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NASA Space

NASA Could Explore Titan With Squishable 'Super Ball Bot' 59

Posted by Soulskill
from the totally-serious-names dept.
An anonymous reader writes "IEEE Spectrum reports on a rover design being developed at NASA Ames Research Center: Super Ball Bot. The premise is that the rover's brain and scientific equipment would be suspended in the center of a structure made of rigid rods and elastic cables. The rods and cables would be deformable, allowing the rover to roll over complex terrain without damage. This design would be ideal for exploring a place like Saturn's moon Titan. Its atmosphere is thick enough that a probe could drop the rover from 100km above the surface, and it would survive the fall without a parachute. 'In a scenario studied by the team (PDF), the robot could be collapsed to a very compact configuration for launch. Once it reaches the moon, it would pop open and drop to the surface, flexing and absorbing the force of impact. By shortening and lengthening the cables that connect its rigid components, the ball bot could then roll about the surface. These same cables could be used to pull back parts of the robot, so that science instruments at the center could be exposed and used.'"

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NASA Could Explore Titan With Squishable 'Super Ball Bot'

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  • by 3seas (184403) on Friday December 27, 2013 @03:26PM (#45798861) Journal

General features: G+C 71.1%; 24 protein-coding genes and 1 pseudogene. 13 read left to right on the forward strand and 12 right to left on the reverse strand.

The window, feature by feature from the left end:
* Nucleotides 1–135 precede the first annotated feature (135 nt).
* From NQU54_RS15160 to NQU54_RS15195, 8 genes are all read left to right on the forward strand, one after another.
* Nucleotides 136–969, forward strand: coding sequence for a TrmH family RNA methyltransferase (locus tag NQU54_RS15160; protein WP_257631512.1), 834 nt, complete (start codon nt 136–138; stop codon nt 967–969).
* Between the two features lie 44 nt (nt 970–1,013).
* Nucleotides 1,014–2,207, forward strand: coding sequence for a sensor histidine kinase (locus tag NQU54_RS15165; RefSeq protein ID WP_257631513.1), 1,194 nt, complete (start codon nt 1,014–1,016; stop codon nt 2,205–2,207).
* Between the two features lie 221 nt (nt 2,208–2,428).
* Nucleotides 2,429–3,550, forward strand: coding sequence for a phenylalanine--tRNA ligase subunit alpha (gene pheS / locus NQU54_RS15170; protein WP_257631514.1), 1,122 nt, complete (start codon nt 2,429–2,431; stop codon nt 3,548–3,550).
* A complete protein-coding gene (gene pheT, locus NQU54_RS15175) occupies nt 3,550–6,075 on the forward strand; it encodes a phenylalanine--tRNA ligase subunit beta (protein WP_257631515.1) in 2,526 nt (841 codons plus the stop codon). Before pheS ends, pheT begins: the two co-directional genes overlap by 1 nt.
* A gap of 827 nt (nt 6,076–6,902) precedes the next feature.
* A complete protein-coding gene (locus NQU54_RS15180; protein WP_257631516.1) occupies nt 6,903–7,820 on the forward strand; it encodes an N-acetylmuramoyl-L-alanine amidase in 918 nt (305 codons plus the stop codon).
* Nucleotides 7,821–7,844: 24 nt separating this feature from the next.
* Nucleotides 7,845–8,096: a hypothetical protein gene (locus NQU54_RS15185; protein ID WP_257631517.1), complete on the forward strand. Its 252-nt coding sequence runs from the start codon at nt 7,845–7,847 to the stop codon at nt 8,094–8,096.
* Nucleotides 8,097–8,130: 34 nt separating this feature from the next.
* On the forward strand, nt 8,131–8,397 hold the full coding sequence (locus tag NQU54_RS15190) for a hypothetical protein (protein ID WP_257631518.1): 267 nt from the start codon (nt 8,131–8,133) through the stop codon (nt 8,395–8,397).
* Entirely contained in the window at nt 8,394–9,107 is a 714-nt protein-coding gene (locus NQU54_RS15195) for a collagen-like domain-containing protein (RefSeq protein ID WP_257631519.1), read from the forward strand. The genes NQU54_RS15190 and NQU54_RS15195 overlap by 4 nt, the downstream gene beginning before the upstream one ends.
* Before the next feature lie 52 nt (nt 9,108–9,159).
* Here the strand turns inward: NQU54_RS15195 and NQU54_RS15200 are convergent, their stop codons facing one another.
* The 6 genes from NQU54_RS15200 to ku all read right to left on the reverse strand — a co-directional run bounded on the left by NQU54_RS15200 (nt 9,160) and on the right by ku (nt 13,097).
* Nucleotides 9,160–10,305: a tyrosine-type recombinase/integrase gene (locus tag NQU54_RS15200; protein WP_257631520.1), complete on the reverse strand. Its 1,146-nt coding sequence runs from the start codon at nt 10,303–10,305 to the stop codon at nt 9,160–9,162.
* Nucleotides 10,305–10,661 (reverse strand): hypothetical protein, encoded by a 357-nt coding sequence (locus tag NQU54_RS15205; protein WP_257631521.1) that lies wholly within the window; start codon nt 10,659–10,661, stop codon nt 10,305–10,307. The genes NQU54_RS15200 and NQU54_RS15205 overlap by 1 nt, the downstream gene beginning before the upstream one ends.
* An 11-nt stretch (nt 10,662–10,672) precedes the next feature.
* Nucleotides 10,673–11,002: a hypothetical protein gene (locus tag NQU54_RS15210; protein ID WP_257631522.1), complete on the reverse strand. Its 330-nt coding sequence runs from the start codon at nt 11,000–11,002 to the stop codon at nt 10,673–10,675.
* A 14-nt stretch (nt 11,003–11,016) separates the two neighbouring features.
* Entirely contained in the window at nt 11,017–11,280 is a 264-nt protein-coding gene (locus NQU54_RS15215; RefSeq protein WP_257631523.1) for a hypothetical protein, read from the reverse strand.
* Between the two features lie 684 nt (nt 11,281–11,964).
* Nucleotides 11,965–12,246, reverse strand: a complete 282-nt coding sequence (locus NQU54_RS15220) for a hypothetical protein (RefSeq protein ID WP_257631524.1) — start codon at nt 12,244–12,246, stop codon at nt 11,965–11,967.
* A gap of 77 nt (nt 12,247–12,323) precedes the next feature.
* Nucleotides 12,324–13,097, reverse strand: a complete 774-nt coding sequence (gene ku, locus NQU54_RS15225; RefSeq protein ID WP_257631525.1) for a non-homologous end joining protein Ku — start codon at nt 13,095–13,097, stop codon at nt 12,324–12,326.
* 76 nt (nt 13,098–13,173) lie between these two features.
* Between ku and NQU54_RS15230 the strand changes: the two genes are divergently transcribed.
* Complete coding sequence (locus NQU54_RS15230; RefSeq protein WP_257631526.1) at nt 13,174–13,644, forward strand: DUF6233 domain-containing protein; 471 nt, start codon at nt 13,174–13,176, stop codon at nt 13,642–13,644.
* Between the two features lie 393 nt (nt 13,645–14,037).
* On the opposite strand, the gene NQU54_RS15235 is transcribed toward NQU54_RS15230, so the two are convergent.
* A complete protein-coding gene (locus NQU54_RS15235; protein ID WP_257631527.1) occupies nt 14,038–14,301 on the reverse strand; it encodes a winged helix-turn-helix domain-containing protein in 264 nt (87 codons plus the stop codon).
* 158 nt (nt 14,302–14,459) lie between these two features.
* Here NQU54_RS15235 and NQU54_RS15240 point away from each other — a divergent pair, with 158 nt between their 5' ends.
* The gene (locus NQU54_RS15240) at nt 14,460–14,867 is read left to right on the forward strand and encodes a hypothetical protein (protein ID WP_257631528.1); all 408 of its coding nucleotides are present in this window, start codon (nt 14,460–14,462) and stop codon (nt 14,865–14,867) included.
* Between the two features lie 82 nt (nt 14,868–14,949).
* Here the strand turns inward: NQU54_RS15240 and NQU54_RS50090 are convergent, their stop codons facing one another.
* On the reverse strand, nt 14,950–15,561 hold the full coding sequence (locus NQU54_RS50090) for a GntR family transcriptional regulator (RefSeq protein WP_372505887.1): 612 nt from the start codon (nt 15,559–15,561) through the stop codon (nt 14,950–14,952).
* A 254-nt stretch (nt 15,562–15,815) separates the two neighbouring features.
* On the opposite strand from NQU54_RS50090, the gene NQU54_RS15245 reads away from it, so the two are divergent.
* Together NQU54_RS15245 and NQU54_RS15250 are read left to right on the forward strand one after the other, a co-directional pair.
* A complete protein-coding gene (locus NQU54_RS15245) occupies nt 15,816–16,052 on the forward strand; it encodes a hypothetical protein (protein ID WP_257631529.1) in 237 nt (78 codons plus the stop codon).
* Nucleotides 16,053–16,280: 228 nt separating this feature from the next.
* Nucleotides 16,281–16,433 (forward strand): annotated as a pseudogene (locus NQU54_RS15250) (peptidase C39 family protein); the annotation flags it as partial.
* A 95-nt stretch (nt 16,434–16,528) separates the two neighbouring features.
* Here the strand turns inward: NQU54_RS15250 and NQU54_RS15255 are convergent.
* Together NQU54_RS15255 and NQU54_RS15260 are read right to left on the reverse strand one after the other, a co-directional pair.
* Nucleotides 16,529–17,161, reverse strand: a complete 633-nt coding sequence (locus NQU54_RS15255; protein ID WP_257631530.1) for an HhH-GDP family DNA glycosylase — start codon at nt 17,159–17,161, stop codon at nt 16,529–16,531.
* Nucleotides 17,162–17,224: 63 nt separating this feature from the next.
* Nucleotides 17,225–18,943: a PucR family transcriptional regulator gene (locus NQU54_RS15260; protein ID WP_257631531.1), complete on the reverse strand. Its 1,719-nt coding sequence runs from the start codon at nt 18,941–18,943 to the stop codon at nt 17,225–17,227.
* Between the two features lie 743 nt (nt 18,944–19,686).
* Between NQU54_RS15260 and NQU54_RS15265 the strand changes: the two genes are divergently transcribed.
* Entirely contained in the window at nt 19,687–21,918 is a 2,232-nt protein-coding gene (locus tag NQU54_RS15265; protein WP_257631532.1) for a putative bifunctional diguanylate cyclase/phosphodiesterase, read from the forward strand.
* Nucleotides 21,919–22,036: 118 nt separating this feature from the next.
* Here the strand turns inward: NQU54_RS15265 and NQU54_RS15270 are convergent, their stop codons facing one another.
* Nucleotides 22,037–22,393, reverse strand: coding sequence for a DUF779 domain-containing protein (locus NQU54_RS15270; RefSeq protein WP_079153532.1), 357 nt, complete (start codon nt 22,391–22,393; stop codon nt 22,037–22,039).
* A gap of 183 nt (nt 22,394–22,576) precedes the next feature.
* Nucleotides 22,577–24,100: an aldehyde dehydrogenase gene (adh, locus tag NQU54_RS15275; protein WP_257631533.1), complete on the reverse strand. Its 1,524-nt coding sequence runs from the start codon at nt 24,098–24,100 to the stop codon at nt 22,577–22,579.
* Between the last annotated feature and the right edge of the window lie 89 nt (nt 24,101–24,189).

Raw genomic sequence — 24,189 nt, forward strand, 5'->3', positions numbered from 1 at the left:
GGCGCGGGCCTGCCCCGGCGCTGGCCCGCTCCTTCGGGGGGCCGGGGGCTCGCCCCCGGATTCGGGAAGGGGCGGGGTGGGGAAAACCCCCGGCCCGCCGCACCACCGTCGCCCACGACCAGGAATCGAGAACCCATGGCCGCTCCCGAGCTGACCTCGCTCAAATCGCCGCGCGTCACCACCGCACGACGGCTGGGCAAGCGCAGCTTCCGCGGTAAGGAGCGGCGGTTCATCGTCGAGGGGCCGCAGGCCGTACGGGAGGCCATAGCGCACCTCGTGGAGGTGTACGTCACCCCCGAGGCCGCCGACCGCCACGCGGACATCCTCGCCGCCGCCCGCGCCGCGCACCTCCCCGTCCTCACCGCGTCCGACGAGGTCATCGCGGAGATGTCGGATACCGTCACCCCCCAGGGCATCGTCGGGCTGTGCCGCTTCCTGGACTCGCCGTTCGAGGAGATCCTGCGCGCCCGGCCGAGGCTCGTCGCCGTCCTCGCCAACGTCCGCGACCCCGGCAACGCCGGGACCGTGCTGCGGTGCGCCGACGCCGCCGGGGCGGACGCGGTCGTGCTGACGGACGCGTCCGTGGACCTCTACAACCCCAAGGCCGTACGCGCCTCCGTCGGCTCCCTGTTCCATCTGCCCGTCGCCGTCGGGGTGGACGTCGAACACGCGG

They shoot the super ball at the target and it bounces back with the data.

    • They shoot the super ball at the target and it bounces back with the data.

      No, that could knock Titan out of orbit.

  • by Sarten-X (1102295) on Friday December 27, 2013 @03:29PM (#45798909) Homepage

    Anybody remember Sodaconstructor [sodaplay.com]?

    • If someone could remake that in 3d, and allow for multiplayer interactions and controllable bots, there is so much more potential in the concept.

  • "NASA Could Explode Titan With ..."

  • Why wouldn't they send a UAV or UUV to go swim around in the oceans? I figured that was what was really interesting on Titan because it could contain life.
    • Not sure how to power a UAV. At that distance solar power is very limited.

      • by tomhath (637240)
        Just burn natural gas, it's every where on Titan. Oh wait...
      • by cusco (717999)

        Internal combustion? Take along oxygen and you should be able to burn the atmosphere.